Yucatecan participation in Sunday’s elections was at 62.8 percent, well above the national average of 51 percent, according to report by the National Electoral Institute (INE).
The leader of the National Chamber of Industry (Canacintra), Mario Can Marín, said that although there were attempts to tarnish the electoral process, citizens responded to the call to vote.
Contrast this with the voter turnout for some important races north of the border. In Philadelphia, just about 27 percent of registered voters in May went to the polls to give Jim Kenney a landslide victory in the city’s Democratic mayoral primary. In Los Angeles, 23 percent showed up in 2013 to elect Mayor Eric Garcetti. Even New York’s high-profile 2013 election, in which liberal Mayor Bill de Blasio prevailed, just 26 percent of registered voters to cast a ballot, the lowest turnout since 1953.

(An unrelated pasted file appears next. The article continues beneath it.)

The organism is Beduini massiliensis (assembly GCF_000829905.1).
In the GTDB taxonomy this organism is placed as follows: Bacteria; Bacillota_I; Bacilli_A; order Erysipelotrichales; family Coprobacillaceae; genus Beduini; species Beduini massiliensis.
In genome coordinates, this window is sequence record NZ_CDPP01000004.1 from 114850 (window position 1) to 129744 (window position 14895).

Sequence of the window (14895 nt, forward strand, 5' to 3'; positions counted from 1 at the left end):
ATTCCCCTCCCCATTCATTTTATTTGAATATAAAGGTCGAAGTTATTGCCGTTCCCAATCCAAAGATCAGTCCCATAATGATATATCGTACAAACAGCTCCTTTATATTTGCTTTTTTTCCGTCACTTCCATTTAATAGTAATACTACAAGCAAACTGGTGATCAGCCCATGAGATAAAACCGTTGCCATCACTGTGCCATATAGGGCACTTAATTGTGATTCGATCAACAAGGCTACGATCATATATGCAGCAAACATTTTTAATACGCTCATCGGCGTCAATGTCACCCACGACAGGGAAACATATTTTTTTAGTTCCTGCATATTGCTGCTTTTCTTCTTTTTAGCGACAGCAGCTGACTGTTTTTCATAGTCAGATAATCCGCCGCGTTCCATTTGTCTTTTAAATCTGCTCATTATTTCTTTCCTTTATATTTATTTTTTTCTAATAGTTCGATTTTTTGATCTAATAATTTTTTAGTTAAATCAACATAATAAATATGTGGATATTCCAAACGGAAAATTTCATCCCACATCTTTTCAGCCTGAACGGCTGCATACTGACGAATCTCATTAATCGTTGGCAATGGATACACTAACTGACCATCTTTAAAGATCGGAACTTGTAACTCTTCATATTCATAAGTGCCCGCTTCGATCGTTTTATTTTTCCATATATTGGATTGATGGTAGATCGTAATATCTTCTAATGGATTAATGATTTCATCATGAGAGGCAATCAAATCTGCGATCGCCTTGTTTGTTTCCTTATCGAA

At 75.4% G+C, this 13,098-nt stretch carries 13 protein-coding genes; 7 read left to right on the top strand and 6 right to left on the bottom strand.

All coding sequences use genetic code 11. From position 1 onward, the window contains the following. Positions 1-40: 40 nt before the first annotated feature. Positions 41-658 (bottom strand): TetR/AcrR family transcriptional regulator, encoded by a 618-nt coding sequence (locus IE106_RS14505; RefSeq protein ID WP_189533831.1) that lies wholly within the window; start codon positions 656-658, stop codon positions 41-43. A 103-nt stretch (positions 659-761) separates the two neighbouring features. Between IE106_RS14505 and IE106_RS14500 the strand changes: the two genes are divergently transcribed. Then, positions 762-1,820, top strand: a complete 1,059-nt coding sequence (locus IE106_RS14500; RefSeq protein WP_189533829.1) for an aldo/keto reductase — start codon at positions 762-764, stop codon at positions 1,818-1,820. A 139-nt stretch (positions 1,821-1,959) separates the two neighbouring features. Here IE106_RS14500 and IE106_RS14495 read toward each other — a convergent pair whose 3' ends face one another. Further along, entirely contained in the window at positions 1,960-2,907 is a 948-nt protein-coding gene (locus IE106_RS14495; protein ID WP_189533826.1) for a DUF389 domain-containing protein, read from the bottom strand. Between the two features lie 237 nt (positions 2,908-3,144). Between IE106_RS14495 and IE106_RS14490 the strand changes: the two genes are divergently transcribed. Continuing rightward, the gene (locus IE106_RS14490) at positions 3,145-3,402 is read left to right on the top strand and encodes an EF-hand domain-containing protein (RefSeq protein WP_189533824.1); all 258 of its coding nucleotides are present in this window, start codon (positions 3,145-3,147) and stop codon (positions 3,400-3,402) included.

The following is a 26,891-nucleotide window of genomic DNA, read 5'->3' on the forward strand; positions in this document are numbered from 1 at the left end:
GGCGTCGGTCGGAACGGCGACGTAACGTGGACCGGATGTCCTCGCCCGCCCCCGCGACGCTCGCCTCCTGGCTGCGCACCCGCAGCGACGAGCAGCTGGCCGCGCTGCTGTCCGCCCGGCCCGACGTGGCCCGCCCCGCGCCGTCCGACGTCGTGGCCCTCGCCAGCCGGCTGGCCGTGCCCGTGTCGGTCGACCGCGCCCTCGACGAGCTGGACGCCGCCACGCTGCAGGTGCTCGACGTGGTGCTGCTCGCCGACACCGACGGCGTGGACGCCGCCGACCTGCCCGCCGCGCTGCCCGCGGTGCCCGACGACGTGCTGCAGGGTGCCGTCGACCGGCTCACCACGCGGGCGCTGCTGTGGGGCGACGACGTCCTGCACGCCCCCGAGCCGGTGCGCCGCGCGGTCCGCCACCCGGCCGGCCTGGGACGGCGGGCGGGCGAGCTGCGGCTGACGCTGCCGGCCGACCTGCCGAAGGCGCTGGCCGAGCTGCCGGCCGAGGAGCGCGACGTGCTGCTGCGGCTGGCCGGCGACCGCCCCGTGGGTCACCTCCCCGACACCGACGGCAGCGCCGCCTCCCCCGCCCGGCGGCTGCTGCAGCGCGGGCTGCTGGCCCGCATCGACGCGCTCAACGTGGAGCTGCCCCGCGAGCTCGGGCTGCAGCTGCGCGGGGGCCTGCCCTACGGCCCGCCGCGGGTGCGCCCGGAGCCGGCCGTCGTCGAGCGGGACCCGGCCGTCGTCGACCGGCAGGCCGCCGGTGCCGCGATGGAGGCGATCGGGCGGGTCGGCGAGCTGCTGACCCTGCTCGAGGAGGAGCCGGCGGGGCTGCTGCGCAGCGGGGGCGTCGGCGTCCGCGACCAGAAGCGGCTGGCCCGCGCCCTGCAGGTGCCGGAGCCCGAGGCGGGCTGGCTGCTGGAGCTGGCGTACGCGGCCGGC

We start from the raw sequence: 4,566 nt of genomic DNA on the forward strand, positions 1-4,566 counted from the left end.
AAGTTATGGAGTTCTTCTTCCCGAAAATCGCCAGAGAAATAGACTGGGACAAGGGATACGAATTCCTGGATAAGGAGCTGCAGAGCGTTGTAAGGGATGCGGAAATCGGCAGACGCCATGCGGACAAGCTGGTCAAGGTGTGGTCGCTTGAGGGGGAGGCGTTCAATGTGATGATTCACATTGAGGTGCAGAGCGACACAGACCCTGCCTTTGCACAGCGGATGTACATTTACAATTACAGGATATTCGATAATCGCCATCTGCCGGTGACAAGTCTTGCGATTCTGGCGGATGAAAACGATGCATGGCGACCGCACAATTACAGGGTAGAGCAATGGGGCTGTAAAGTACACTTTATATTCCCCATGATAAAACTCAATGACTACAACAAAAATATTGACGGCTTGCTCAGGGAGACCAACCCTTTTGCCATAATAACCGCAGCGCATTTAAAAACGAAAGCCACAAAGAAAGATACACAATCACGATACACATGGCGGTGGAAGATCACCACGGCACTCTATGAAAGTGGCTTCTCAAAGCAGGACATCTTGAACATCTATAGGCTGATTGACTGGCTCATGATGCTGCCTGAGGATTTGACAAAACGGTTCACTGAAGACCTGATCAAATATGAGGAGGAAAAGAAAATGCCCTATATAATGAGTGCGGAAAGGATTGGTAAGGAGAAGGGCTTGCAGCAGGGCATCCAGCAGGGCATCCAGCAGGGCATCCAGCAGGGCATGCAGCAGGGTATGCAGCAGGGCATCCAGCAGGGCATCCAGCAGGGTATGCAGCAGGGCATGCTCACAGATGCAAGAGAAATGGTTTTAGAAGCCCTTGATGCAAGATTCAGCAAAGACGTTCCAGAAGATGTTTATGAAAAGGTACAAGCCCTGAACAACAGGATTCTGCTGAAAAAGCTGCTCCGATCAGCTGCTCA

Presidential elections in the U.S. draw higher numbers. In 2012 voter turnout was at 57.5 percent, compared to 62.3% who voted in 2008. Voters in Mexico came for a midterm election, however, deciding 500 seats in Congress; nine governorships and 1,532 local contests, including a mayoral race in Mérida. The PAN candidate, Mauricio Vila Dosal, won a three-year term.
Source: Sipse, Washington Post